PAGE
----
The Mighty Boosh
A glowing testament to the phenomenal power of word of mouth, The Mighty Boosh has over the last decade transformed from a makeshift stage troupe performing to small crowds into an international sensation boasting a catalogue of five live stage shows, a series of radio plays, a hit television show and an upcoming feature film. Formed over a decade ago by principle members Julian Barratt and Noel Fielding, The Boosh was born out of a desire to recreate the anarchic comedy of The Goodies, an iconic early seventies television series specializing in offbeat sketch comedy, bizarre musical numbers, and overt surrealism. But rather than a series of self-contained sketches, The Mighty Boosh takes the idea much further, expanding the notion of boundless whimsy to the world at large.
Now in its third season, the one Cartoon Network has irritatingly elected to open with here in the US, the Boosh has waved goodbye to the “Zooniverse” that was the setting for season one and relocated itself to a flat in Dalston, by way of forests, deserts, submarines, and the planet Xooberon. Still trying to gets their crappy band signed, dorky Howard Moon (Barret) and narcissistic hipster Vince Noir (Fielding) share the flat with ultra laid-back freelance shaman Naboo Randolf Roberdy Poberdy The Enigma (Naboo for short) and his Ape familiar Bollo. The reckless misuse of Naboo’s magics, potions and trinkets often provides the catalyst for each episode’s surrealist ramble.
Wild, zany, and unapologetically trippy, Boosh works because of a commitment to the craziness, where no hint of camp, irony, or winking to the camera is permitted to break the spell. Like a Monty Python on acid, Barratt and Fielding are of the mindset that you don’t need rules, plot, story, or structure. You just need to be funny, inviting the audience to bend to a creative freedom that literally knows no limits.
Standout episodes of The Mighty Boosh include Call of the Yeti, a Deliverance style thriller in which Howard drags the gang camping to photograph the mysterious Yeti, while Vince tries to stave off the advances of a Grizzley Adams of Kodiak Jac, intent on giving Vince the “perty mouth” treatment; The Priest and the Beast is a Mexploitation parody as Naboo councils Vince and Howard over their lack of musical talent with the story of the Bongo Brothers and their legendary romp through the desert in search of The New Sound; Nanageddon is a gothic horror fable that sees Vince and Howard looking to impress two goth girls with sorcery and accidentally summoning a demonic grandma. Nannageddon also features a sidesplitting turn from Richard Ayoade of The IT Crowd as a rival shaman with a grudge against Naboo (“He knows nothing of the crunch!”). All of which are peppered with some deliciously inventive musical numbers ranging from electro-jazz to heavy metal.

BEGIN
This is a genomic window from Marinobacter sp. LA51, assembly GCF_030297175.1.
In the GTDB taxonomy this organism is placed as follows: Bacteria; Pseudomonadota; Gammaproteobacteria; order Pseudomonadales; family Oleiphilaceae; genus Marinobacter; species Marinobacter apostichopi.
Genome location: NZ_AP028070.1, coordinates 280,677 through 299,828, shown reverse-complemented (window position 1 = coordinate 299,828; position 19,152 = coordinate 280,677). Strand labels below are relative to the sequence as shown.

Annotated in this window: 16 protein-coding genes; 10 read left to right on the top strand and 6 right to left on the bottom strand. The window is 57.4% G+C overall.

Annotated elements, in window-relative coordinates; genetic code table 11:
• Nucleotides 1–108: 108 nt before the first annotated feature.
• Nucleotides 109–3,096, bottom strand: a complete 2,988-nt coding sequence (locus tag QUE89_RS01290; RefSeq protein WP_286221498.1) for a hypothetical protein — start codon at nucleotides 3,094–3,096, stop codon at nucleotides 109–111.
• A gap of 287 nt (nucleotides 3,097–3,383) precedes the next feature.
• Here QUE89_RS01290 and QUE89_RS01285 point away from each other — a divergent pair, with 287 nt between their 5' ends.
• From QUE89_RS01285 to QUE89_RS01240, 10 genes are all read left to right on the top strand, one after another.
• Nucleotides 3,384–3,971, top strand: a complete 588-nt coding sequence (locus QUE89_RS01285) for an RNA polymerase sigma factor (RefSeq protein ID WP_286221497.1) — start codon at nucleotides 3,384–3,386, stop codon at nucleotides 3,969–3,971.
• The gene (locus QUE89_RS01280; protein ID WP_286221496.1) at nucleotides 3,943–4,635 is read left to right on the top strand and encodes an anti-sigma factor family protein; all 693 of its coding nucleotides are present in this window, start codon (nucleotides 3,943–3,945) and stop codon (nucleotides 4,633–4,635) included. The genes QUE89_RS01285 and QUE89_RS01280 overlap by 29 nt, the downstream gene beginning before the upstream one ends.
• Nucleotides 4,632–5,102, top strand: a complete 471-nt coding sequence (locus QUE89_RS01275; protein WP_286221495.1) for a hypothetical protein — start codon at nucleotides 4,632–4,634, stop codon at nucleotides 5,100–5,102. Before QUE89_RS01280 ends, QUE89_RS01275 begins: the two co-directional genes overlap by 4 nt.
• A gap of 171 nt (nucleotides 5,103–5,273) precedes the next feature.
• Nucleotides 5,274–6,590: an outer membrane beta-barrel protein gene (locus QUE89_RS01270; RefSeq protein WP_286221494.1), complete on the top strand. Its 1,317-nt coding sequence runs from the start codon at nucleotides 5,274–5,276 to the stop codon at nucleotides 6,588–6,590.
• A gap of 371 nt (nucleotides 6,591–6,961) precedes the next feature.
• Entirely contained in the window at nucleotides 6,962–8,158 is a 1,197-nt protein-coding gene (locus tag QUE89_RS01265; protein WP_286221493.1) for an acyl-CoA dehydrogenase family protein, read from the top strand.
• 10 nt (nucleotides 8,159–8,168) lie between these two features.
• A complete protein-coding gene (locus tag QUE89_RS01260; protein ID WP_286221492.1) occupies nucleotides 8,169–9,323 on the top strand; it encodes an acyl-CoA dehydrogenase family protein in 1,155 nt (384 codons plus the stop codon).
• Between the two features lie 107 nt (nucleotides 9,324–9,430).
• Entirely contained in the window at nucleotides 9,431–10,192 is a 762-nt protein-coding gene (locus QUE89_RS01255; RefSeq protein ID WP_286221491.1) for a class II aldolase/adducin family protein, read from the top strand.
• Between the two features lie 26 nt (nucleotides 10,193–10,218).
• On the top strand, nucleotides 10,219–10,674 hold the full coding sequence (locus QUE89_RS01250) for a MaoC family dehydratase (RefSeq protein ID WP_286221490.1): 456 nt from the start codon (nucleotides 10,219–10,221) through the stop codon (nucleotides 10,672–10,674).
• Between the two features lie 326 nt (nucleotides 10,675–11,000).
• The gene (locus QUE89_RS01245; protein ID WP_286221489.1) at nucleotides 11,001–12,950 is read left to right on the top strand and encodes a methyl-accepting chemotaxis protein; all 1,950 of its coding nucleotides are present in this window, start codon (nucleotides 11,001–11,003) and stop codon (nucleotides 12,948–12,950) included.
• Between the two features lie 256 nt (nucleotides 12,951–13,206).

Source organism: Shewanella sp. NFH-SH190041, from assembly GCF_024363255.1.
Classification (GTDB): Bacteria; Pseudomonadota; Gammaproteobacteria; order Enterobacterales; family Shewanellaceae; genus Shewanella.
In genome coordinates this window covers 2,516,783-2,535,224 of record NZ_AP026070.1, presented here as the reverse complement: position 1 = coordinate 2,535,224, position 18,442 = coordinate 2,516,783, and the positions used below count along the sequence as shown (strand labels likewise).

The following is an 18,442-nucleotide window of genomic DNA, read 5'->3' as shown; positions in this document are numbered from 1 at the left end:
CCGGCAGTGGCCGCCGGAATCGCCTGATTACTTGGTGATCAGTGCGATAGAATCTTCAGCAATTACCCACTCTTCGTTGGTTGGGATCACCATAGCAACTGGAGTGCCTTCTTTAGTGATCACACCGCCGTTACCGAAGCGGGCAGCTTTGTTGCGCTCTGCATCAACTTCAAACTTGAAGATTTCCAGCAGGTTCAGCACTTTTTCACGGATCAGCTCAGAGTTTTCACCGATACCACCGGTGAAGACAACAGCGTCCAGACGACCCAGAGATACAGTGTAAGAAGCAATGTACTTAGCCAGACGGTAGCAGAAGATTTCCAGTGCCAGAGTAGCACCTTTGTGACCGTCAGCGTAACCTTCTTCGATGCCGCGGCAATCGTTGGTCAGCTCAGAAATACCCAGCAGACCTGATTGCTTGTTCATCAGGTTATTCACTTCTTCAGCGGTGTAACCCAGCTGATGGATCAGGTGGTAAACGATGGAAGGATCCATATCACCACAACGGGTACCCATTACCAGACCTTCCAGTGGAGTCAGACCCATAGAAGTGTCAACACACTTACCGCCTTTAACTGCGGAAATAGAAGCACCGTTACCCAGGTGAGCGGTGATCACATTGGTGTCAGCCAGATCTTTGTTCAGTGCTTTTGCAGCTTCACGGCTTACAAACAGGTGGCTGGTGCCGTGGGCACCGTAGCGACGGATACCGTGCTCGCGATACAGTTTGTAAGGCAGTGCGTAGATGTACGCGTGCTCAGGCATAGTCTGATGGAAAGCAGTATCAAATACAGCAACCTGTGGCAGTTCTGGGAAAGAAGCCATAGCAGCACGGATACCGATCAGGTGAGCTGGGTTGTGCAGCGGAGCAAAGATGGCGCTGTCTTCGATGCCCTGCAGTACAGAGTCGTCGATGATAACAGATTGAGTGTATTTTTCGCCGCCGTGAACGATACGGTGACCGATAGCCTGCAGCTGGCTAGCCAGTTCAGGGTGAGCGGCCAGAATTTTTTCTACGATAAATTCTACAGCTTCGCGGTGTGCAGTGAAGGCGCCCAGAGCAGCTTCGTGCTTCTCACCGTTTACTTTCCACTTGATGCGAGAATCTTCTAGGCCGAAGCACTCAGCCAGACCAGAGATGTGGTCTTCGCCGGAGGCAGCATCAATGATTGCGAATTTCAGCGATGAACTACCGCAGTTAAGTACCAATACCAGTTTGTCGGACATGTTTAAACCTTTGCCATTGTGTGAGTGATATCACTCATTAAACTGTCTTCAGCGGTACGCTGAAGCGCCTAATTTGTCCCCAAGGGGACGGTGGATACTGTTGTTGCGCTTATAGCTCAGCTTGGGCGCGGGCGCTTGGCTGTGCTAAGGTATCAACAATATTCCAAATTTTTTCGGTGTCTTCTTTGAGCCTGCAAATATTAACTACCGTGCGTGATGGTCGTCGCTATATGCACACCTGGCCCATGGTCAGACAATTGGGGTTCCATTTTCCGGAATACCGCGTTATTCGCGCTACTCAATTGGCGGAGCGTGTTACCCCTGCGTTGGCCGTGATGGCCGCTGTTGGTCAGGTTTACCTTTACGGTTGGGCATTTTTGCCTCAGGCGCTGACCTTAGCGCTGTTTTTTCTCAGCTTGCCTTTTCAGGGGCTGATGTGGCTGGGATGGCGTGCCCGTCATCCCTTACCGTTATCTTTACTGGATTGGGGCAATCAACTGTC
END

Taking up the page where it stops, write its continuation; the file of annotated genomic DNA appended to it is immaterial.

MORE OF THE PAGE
It’s nothing if not enticing, but it’s certainly not for everybody. It’s also not quite as odd as it sounds on paper and there is a calculated intelligence to the absurdity that keeps it from tripping over into pure self-indulgence. If everything is utterly fantastical and out of place, then very quickly nothing is and you find yourself relaxing into the rhythmic fantasy of it all.
In the end there really is no middle ground with a show such as The Mighty Boosh. Either you’re willing to surrender yourself to it completely and let it take you where it will, or you’re not. If the idea of a loosely episodic comedy with next to no rules, boundaries, or structure where a shaman and a giant testicle with tentacle legs argue on a magic carpet about whether or not to ask directions from the moon strikes you as the kind of idea you can get behind then this is indeed the show for you.
Starring: Julian Barratt, Noel Fielding, Michael Fielding, Rich Fulcher, Dave Brown
Created By: Julian Barratt & Noel Fielding
Network: Cartoon Network – Adult Swim
Showtime: Weeknights, 1:00am EST